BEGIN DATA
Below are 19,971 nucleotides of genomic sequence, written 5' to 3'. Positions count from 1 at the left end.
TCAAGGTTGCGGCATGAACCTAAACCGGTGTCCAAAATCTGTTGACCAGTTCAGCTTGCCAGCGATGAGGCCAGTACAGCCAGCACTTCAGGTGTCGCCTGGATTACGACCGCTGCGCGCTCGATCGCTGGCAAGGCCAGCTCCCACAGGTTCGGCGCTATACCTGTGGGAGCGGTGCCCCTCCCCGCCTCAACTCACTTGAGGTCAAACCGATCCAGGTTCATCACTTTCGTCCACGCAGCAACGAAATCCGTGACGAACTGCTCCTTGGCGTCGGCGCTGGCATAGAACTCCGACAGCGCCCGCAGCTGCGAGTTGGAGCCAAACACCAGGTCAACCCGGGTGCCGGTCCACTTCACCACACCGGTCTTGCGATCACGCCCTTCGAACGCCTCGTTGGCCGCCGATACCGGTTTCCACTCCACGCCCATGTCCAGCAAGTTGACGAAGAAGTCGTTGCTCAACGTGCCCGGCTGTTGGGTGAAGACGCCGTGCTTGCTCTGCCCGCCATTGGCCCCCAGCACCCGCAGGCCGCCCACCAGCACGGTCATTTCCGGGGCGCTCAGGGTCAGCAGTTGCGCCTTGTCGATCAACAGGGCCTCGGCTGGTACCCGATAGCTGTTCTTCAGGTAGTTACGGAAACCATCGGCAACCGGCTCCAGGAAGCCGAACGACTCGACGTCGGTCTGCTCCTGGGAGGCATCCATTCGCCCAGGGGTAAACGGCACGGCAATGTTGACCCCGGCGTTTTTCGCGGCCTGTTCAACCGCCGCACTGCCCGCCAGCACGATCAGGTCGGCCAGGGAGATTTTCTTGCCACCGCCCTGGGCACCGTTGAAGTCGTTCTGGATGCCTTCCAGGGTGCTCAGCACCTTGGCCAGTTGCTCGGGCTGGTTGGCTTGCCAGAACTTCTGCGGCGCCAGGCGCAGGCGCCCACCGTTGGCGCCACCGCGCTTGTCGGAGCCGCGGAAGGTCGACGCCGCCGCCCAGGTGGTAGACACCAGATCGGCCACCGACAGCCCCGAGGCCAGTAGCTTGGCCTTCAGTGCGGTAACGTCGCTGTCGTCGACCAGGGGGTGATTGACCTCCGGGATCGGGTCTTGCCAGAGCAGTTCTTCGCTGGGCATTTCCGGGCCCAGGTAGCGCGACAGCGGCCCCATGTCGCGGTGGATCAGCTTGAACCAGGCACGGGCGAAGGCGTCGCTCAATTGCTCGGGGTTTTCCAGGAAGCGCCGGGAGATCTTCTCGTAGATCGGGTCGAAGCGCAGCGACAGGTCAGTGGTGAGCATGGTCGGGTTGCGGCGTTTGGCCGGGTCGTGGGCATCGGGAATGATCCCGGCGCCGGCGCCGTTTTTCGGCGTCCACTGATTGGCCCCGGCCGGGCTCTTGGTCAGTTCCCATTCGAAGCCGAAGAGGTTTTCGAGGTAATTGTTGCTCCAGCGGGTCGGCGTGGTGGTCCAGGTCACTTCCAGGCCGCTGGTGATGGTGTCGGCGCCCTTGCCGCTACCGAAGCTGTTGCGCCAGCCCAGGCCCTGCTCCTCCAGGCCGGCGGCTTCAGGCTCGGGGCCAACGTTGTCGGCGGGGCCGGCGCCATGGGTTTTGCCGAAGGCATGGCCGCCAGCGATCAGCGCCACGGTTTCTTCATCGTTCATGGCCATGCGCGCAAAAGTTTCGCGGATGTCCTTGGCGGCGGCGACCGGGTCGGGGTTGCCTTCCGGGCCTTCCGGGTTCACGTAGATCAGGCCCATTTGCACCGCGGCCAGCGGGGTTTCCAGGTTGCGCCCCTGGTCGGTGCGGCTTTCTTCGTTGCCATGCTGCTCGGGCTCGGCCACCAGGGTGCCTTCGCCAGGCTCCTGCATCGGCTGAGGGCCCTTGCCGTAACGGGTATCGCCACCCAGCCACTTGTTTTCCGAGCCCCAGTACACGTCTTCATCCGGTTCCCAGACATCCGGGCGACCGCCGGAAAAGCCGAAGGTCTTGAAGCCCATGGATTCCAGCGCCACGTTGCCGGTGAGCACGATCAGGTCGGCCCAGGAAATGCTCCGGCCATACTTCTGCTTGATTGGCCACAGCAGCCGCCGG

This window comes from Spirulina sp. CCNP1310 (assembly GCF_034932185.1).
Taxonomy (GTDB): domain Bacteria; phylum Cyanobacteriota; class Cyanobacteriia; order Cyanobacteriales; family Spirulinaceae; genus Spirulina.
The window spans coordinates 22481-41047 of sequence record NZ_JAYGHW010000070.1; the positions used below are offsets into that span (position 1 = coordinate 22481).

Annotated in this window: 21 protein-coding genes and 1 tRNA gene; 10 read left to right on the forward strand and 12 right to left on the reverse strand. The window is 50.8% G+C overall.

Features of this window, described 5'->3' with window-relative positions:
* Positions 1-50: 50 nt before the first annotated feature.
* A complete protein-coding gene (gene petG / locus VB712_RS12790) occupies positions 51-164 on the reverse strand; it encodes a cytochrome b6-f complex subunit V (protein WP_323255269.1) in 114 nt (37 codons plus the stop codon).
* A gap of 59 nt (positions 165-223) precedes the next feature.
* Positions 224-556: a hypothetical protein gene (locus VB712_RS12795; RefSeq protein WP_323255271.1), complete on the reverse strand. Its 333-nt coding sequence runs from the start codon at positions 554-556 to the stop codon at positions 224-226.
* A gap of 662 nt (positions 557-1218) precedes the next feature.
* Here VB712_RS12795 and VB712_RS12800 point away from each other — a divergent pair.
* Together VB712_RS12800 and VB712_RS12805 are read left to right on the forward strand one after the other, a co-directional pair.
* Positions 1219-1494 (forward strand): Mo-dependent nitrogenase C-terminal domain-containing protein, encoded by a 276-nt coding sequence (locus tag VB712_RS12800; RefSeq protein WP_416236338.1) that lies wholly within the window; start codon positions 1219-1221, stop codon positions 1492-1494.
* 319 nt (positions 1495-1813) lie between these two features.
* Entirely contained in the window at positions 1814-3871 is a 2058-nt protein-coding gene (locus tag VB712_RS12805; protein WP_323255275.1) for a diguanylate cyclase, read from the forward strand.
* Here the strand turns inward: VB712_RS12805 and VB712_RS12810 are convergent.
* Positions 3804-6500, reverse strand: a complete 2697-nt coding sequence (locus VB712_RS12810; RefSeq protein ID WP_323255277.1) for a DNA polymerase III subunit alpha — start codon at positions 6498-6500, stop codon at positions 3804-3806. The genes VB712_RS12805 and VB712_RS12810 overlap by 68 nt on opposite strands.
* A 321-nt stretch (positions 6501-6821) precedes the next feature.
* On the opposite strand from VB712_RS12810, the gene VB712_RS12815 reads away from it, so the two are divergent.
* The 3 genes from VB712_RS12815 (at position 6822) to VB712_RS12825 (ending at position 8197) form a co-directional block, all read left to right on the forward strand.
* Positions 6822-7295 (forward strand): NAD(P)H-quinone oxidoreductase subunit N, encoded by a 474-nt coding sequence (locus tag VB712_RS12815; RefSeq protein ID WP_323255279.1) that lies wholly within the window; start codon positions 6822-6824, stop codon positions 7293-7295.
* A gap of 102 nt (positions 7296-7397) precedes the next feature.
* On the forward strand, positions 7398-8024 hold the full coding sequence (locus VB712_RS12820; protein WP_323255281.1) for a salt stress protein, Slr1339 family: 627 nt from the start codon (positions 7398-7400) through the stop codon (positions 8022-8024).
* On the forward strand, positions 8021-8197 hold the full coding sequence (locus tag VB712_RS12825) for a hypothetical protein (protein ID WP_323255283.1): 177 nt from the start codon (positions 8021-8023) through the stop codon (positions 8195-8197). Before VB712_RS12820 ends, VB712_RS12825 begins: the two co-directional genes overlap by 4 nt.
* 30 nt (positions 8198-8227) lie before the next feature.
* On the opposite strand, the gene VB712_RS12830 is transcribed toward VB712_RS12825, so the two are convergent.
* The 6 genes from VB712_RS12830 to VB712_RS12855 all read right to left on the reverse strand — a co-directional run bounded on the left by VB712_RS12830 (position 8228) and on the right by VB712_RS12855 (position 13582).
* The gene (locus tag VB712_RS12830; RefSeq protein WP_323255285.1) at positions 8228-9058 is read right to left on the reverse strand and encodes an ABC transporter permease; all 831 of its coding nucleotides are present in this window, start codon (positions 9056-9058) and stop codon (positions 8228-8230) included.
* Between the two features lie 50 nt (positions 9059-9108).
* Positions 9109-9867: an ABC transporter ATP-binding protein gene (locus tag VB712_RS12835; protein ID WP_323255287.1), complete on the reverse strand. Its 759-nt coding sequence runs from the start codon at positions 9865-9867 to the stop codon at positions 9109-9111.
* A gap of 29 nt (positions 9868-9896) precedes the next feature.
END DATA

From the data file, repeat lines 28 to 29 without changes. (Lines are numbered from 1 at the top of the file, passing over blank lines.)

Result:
* On the opposite strand, the gene VB712_RS12830 is transcribed toward VB712_RS12825, so the two are convergent.
* The 6 genes from VB712_RS12830 to VB712_RS12855 all read right to left on the reverse strand — a co-directional run bounded on the left by VB712_RS12830 (position 8228) and on the right by VB712_RS12855 (position 13582).